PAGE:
The LispOS Project: a position paper, part 1
Mon, 26 May 1997 05:19:02 -0400
Sorry I haven't read all 1500 previous postings, so I hope I'm not
repeating too much.
Scott L. Burson writes:
> I guess you must mean that the specific application of Web browser applets
> wasn't thought of until later. I'm fairly certain that the idea of sending
> executable code across the network was part of the design from the beginning
> (that being something Gosling, who previously created NeWS, has been into for
> a long time). So it was a very small jump from there to applets. I would say
> that really, he did identify the general region within which the "killer app"
> would fall, even if its exact form wasn't immediately clear.
Well, I can tell you the general region within which the killer app
will fall: an operating system that allows secure access to its guts
so that you can get almost the full performance out of the hardware -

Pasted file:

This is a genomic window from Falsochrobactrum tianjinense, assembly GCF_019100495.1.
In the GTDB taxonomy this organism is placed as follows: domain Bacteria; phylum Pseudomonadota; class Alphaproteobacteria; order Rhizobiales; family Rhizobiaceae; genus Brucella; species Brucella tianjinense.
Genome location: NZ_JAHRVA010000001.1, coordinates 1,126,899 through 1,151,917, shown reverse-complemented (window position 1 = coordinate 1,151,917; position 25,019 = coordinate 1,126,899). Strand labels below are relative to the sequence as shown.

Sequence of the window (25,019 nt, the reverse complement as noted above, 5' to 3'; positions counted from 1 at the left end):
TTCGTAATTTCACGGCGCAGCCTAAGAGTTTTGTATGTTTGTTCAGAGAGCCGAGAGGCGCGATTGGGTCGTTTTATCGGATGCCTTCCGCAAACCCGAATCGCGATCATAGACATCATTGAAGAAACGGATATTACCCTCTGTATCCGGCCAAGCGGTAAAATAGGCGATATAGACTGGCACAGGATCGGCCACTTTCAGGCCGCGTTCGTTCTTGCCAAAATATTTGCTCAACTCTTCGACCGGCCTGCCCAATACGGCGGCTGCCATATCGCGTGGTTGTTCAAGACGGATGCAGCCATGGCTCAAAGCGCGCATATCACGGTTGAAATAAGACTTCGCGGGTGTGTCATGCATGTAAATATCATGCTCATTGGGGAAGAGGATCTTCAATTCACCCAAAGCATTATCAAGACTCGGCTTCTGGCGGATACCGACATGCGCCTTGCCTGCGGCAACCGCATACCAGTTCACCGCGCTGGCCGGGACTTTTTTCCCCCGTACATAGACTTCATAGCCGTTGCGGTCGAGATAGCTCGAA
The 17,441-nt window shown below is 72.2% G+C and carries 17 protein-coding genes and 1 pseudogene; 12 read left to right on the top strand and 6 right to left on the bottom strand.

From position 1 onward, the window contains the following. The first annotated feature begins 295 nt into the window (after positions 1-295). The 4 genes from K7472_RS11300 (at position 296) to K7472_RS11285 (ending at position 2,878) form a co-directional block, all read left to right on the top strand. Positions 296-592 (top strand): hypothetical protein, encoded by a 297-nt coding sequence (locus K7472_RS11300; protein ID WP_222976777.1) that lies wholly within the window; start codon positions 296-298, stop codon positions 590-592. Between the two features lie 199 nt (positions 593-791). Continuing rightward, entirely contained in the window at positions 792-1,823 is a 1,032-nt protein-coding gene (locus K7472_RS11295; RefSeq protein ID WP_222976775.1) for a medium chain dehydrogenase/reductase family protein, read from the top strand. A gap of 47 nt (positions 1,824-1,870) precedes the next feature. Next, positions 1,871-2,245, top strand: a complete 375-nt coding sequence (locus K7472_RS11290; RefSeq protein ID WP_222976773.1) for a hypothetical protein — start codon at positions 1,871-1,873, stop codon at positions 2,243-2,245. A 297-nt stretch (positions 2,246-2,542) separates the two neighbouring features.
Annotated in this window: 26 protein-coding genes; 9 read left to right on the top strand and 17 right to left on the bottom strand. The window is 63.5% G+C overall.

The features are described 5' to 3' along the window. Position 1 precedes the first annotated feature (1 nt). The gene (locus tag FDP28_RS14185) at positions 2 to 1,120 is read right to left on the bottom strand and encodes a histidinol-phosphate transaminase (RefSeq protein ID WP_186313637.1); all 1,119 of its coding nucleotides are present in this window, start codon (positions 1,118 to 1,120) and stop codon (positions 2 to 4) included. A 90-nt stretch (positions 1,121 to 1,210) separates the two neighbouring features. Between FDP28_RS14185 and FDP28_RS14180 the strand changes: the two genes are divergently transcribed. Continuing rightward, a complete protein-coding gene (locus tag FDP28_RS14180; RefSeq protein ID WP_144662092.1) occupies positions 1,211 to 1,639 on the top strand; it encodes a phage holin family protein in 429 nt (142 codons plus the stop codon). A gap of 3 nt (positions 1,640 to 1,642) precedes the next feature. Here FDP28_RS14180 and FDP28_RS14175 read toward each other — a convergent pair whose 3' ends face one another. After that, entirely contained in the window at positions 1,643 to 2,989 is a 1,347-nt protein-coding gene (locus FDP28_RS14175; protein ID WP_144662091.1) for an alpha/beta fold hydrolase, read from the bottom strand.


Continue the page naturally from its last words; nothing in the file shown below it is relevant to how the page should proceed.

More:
which is going to be necessary to get flexible multimedia and speech
out of reasonably priced hardware within the next 5 years.
This is not a new idea. We should be looking at:
Henry Massalin's work on the Synthesis Kernel,
Gregor Kiczales work on MOPs
QNX's Photon display system
And here's a good general resource page on much of the area:
Personally, I'd go for a system written in CAML at the lowest level
that included a complete reflective system supporting Scheme.
But I won't have time to work on it much, so what I'd go for probably
isn't very relevant. :-)